Every now and then a new cartridge gets introduced that seems like it fills an unserved niche. But some little detail inevitably gets overlooked, and what could have been a useful cartridge ends up becoming a bust. That may very well end up being the case for the .22 Nosler.
The .22 Nosler was introduced in 2017, and sought to solve a problem that many people have tried to already, namely, how to maximize the performance of cartridges within the confines of the AR-15 platform. Given the constraints of a maximum overall cartridge length of 2.260” to fit within the magazine well of the AR-15, that isn’t easy.
Over the years, numerous cartridges have been developed to try to maximize the performance of the AR-15 platform. Fifteen years ago the debate was between the 6.5 Grendel and the 6.8 SPC, both of which are still hanging around.
Nosler sought to maximize performance by sticking with .22-caliber bullets, and decided to go with a fatter case. The .22 Nosler features a case diameter that is identical to that of the 6.8 SPC, allowing for a claimed 25% increase in case capacity. The case rim diameter, however, is identical to 5.56×45, meaning that anyone who wanted to use the new .22 Nosler wouldn’t need to buy a new bolt. Using the .22 Nosler would mean buying a new barrel and using 6.8 SPC magazines.
Where the .22 Nosler failed was in using a case length that was exactly the same as 5.56×45, 1.760”. What most people wanted was a case that was shorter than 5.56, to allow for the use of longer-nosed bullets with higher ballistic coefficients. That relegated the .22 Nosler to the use of existing bullets designed for the 5.56/.223 Remington, with shorter noses and lower ballistic performance.
That was curious on Nosler’s part, especially since the .24 Nosler, which to date has not been chambered in an AR-15, had a case shortened to 1.600”, making it perfect for the longer and more streamlined 6mm bullets. Nosler also had problems with the quality of its .22 Nosler brass, with numerous reports of brass being soft and not up to handling the pressure of the cartridge nor the abuse placed upon it by a gas gun.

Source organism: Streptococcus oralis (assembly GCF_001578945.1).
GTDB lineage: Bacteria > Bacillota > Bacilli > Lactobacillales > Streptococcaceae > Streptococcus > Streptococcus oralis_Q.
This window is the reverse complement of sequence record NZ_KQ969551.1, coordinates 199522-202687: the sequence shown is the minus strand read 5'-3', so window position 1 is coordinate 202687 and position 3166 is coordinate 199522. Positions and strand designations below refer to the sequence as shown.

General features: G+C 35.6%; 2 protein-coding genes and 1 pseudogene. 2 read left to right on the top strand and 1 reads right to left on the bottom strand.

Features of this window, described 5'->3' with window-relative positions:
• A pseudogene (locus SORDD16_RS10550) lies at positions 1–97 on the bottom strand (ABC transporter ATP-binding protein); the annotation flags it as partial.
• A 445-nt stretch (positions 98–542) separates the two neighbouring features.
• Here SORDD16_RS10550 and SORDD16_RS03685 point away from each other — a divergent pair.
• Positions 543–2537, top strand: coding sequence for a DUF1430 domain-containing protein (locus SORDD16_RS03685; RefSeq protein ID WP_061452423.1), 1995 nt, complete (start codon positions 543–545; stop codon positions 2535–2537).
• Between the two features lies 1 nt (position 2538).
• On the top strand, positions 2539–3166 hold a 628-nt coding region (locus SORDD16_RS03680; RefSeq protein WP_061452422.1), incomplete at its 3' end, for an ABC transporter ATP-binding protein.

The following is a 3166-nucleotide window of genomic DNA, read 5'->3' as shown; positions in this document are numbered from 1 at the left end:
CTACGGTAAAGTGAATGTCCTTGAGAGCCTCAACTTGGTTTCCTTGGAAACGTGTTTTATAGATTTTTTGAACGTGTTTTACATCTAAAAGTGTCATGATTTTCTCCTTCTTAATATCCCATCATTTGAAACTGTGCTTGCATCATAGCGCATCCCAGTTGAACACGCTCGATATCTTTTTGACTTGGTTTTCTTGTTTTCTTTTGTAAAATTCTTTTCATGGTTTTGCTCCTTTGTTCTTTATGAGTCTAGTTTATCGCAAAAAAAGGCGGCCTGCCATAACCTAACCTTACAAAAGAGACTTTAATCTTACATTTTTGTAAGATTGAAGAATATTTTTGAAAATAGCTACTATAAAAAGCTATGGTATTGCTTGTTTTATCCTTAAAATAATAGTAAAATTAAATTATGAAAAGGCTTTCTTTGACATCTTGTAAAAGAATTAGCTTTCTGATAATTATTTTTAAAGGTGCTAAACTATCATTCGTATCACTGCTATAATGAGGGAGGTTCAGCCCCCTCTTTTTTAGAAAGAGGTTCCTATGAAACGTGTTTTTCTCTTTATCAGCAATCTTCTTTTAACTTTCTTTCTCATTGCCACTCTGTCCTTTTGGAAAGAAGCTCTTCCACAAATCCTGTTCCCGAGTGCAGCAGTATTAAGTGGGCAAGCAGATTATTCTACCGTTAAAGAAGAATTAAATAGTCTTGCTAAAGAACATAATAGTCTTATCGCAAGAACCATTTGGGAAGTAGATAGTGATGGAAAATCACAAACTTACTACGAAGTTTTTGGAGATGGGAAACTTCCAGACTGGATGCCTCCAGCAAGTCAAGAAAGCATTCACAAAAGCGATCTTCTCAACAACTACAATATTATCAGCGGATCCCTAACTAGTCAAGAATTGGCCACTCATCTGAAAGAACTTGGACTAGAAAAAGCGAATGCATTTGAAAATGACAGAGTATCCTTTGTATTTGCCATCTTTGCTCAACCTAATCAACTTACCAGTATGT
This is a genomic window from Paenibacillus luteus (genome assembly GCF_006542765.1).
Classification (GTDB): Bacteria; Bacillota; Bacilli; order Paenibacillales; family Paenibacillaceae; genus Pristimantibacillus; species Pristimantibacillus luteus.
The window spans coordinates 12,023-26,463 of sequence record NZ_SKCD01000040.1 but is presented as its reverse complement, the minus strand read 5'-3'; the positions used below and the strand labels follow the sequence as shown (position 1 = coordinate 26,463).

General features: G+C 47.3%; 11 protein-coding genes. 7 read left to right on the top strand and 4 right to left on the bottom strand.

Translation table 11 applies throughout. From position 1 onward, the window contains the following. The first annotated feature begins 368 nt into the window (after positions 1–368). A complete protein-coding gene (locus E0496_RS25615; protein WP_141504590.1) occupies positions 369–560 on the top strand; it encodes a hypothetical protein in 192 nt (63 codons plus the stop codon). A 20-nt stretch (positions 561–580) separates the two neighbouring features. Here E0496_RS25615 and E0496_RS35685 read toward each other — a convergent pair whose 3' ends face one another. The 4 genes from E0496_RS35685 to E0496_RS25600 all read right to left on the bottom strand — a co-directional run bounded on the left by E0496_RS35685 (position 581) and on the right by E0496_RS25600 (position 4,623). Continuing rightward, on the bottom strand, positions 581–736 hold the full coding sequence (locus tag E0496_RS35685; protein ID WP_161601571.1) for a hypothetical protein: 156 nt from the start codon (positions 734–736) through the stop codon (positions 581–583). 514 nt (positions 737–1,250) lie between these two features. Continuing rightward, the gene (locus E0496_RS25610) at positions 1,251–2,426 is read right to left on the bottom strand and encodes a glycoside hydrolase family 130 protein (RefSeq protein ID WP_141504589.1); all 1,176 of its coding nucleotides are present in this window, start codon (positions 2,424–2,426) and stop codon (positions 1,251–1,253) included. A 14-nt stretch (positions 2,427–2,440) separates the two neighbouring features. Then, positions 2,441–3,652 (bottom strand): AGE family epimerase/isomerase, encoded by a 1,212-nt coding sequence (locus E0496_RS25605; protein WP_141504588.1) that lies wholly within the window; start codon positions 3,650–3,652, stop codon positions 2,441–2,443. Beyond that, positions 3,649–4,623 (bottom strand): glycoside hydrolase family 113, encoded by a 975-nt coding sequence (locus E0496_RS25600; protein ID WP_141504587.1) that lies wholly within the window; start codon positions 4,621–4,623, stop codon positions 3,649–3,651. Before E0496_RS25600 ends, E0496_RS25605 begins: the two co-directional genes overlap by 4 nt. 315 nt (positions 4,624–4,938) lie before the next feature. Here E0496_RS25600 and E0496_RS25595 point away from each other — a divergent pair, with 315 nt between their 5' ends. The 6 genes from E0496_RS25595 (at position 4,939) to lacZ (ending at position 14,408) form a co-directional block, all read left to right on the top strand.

Where Nosler really excelled, however, was by creating new RDF (Reduced Drag Factor) bullets to fit within the confines of the AR-15 magazine well using a 1.760” case length. The 70-grain and 85-grain RDF bullets fit in 5.56/.223 Remington cases as well, offering heavier bullet weight options for existing AR-15 shooters.
Performance of the .22 Nosler exceeds that of the .223 Remington, with 70-grain bullets leaving the barrel around 200 feet per second faster. That results in about 15% more muzzle energy. Published energy figures aren’t quite as high as cartridges such as the 6.5 Grendel or 6.8 SPC, which is to be expected from the smaller diameter cartridge.
As with all more obscure cartridges, cost is a factor too. Expect to pay about $1.50 a round for factory ammunition, and 40 cents to a dollar per round of brass for reloading. Compare that to .223 Remington ammo that is now down to around 40 cents a round, and once-fired .223 Remington brass that can be had for less than 10 cents a piece.
Is the .22 Nosler worth it? Given the cartridge’s teething pains, it’s unclear whether the .22 Nosler has what it takes to succeed. Given the fact that there are other competing alternatives that seem to be designed better, such as the .224 Valkyrie, there doesn’t seem to be a real role for the .22 Nosler.
And with both ammunition and brass costing far more than .223 Remington, is it really worth the extra cost to get a mere 200 feet per second from an AR-15? If you’re looking for a survival cartridge, it might be best to stick with tried and true solutions that are easier to find and less finicky to work with.